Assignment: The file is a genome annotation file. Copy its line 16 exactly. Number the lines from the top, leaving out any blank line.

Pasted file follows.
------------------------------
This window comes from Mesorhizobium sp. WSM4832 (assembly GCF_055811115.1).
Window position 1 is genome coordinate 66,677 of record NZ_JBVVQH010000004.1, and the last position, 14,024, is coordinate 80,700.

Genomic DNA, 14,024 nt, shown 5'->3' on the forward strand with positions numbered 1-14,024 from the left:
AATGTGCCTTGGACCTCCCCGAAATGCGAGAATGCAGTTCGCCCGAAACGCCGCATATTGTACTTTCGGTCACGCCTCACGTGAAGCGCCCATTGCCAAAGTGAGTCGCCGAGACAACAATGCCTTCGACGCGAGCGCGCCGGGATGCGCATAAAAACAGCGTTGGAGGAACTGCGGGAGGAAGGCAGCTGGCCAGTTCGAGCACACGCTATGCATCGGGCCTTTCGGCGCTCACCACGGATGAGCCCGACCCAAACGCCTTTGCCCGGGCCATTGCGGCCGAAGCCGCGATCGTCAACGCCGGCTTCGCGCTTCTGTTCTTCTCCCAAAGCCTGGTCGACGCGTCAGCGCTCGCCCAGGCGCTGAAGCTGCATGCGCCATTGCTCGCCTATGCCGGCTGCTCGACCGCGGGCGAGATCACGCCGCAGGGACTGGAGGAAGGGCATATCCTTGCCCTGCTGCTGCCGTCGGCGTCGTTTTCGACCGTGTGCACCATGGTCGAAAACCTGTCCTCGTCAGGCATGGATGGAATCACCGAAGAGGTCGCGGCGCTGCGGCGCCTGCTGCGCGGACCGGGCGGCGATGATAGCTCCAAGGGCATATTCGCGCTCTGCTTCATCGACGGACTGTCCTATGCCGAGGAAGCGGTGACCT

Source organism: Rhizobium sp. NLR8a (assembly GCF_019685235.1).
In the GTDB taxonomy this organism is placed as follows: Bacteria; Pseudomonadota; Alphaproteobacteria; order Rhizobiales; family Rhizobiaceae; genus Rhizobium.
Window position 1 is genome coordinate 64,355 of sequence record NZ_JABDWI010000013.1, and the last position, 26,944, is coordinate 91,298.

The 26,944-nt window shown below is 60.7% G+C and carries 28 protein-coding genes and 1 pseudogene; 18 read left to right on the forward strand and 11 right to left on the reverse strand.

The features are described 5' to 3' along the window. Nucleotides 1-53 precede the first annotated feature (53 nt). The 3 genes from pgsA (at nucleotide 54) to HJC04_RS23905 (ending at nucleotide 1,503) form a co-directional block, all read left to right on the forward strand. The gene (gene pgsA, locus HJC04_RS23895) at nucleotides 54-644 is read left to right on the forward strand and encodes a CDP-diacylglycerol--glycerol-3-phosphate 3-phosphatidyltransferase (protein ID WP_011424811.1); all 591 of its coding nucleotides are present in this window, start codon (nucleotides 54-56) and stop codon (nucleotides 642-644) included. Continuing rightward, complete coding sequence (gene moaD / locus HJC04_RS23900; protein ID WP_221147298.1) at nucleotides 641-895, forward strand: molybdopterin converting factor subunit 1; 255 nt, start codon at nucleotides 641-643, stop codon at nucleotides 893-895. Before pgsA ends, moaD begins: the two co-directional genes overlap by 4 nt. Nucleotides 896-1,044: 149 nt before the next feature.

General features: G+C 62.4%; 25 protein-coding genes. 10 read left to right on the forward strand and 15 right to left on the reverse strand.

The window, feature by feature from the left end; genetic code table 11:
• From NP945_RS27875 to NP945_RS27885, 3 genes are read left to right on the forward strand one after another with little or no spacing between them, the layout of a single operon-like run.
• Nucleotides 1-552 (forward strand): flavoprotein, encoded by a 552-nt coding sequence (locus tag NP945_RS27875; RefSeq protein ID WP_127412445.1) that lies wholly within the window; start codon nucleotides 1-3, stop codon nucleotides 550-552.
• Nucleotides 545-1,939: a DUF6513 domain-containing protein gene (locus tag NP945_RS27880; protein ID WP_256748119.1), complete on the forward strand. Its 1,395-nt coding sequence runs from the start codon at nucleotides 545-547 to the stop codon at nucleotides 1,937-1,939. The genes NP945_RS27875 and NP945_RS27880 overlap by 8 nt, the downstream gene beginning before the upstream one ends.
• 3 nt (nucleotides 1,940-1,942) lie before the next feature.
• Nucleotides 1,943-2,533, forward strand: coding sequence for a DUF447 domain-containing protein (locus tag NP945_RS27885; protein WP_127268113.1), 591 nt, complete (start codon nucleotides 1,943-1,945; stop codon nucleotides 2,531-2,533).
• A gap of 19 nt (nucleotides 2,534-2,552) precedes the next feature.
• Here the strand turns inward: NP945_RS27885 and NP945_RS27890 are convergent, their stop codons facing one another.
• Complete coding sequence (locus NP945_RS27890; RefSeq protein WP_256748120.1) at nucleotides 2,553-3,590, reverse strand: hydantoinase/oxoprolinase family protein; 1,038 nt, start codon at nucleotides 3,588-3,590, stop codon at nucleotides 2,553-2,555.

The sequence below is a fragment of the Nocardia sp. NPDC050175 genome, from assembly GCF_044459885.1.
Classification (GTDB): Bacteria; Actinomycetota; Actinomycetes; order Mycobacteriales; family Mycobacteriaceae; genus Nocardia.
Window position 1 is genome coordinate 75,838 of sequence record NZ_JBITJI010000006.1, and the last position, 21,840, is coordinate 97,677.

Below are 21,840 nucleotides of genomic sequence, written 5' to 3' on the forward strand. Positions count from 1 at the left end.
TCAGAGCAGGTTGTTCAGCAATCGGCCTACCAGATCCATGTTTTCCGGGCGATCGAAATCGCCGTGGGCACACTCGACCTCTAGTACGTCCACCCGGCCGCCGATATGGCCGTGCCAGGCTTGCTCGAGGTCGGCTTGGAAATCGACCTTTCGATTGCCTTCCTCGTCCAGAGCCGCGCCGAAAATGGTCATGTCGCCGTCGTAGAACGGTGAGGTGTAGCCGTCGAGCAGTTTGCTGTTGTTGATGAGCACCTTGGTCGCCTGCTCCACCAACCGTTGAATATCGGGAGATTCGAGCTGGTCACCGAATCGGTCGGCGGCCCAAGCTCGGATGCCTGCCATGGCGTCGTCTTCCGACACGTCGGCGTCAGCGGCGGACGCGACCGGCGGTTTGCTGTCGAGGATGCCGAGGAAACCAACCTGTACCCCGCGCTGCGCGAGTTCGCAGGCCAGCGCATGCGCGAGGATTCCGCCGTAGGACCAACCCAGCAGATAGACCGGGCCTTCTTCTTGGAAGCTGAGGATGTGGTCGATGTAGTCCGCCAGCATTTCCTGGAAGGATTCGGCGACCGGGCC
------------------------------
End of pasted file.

• Nucleotides 1,943-2,533, forward strand: coding sequence for a DUF447 domain-containing protein (locus tag NP945_RS27885; protein WP_127268113.1), 591 nt, complete (start codon nucleotides 1,943-1,945; stop codon nucleotides 2,531-2,533).